What you eat may affect your gut's sensitivity to antibiotics, revealed a latest animal study. Antibiotics are medicines or drugs that stop harmful bacteria from reproducing and prevent bacterial infections. However, it is also known that the intake of antibiotics may make your gut microbiome (the good bacteria present in your body) suffer too- as a side effect. The study published in the journal Cell Metabolism revealed that antibiotics change the composition and metabolism of the gut microbiome in mice. But they also said that mouse's diet may mitigate these changes.
The aim of the study was to understand and identify ways how human body could get more tolerant to antibiotic treatment and prevent collateral damage of the gut microbiome, a cluster of beneficial bacteria. The gut bacteria plays a crucial role in breaking down fibres, aid digestion and maintain overall intestinal health.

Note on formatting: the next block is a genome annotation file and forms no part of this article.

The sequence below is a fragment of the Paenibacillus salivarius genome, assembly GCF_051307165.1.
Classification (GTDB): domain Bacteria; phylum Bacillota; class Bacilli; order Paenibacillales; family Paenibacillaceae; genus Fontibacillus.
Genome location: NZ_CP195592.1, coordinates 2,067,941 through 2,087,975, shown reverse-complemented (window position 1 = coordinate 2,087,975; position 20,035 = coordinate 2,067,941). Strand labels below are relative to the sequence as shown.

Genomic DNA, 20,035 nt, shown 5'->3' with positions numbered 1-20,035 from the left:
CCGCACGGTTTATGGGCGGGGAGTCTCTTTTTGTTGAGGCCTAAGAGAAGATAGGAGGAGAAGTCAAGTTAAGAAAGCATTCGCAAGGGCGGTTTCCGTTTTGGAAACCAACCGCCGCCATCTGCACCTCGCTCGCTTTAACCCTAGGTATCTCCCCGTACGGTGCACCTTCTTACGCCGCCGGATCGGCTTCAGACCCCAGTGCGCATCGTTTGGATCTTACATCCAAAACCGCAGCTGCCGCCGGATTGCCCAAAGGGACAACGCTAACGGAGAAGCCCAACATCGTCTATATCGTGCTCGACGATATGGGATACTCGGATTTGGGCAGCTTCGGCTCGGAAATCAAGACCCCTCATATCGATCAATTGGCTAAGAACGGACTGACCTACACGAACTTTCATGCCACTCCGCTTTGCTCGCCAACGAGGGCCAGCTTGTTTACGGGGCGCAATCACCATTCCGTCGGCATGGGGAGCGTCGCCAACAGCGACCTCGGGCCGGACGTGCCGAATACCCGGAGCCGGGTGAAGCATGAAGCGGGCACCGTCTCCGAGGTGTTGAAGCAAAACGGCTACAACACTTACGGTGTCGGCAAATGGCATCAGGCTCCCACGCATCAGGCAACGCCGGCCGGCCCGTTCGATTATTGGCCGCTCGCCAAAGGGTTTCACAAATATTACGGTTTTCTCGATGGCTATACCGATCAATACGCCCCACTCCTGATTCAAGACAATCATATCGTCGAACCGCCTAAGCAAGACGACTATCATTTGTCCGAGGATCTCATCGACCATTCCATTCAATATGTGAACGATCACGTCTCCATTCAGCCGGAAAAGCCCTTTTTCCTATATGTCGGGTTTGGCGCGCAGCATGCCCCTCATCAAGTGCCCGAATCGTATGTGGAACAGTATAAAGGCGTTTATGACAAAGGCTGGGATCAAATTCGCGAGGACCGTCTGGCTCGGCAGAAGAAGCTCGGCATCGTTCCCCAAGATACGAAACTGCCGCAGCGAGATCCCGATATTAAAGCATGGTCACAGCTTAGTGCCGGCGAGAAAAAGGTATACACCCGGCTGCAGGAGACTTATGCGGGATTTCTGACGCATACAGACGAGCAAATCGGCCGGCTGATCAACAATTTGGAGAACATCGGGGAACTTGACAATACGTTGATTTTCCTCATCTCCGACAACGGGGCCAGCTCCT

For the study, Lead study author Damien Cabral, a doctoral student in Brown's pathobiology program, treated three groups of mice with different antibiotics, the team then monitored how the composition of bacteria in the animals' guts transformed. They also studied how the (gut) bacteria adapted at a metabolic level after antibiotic treatment.
The researchers said that adding glucose to a mouse's diet -- which is typically high in fiber and low in simple sugars -- increased Bacteroides thetaiotaomicron's susceptibility to a popular antibiotic. This hints towards a probable relation between diet and its protective effects against side effects of antibiotics.
Since the study was conducted on rodents, it needs further research, the scientists revealed.The study indicates that the metabolic environment of the microbiome plays a role in the response of this community to antibiotics.
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